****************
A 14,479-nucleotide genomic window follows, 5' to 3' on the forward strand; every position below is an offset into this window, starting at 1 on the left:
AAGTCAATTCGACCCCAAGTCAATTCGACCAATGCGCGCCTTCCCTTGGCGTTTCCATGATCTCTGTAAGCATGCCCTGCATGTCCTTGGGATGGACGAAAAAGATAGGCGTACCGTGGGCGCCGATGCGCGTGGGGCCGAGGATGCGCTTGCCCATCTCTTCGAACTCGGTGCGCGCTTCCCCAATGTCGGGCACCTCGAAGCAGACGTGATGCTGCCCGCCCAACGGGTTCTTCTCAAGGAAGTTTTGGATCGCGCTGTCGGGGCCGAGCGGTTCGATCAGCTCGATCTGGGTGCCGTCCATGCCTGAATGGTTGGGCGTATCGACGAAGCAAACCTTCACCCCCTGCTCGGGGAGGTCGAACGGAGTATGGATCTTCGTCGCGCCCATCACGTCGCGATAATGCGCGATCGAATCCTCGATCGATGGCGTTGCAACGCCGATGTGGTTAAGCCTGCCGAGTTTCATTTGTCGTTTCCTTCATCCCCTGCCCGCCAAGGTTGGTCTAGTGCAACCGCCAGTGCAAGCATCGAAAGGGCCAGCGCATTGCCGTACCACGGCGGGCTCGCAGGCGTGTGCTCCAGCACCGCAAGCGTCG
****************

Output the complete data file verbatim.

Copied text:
A 14,479-nucleotide genomic window follows, 5' to 3' on the forward strand; every position below is an offset into this window, starting at 1 on the left:
AAGTCAATTCGACCCCAAGTCAATTCGACCAATGCGCGCCTTCCCTTGGCGTTTCCATGATCTCTGTAAGCATGCCCTGCATGTCCTTGGGATGGACGAAAAAGATAGGCGTACCGTGGGCGCCGATGCGCGTGGGGCCGAGGATGCGCTTGCCCATCTCTTCGAACTCGGTGCGCGCTTCCCCAATGTCGGGCACCTCGAAGCAGACGTGATGCTGCCCGCCCAACGGGTTCTTCTCAAGGAAGTTTTGGATCGCGCTGTCGGGGCCGAGCGGTTCGATCAGCTCGATCTGGGTGCCGTCCATGCCTGAATGGTTGGGCGTATCGACGAAGCAAACCTTCACCCCCTGCTCGGGGAGGTCGAACGGAGTATGGATCTTCGTCGCGCCCATCACGTCGCGATAATGCGCGATCGAATCCTCGATCGATGGCGTTGCAACGCCGATGTGGTTAAGCCTGCCGAGTTTCATTTGTCGTTTCCTTCATCCCCTGCCCGCCAAGGTTGGTCTAGTGCAACCGCCAGTGCAAGCATCGAAAGGGCCAGCGCATTGCCGTACCACGGCGGGCTCGCAGGCGTGTGCTCCAGCACCGCAAGCGTCG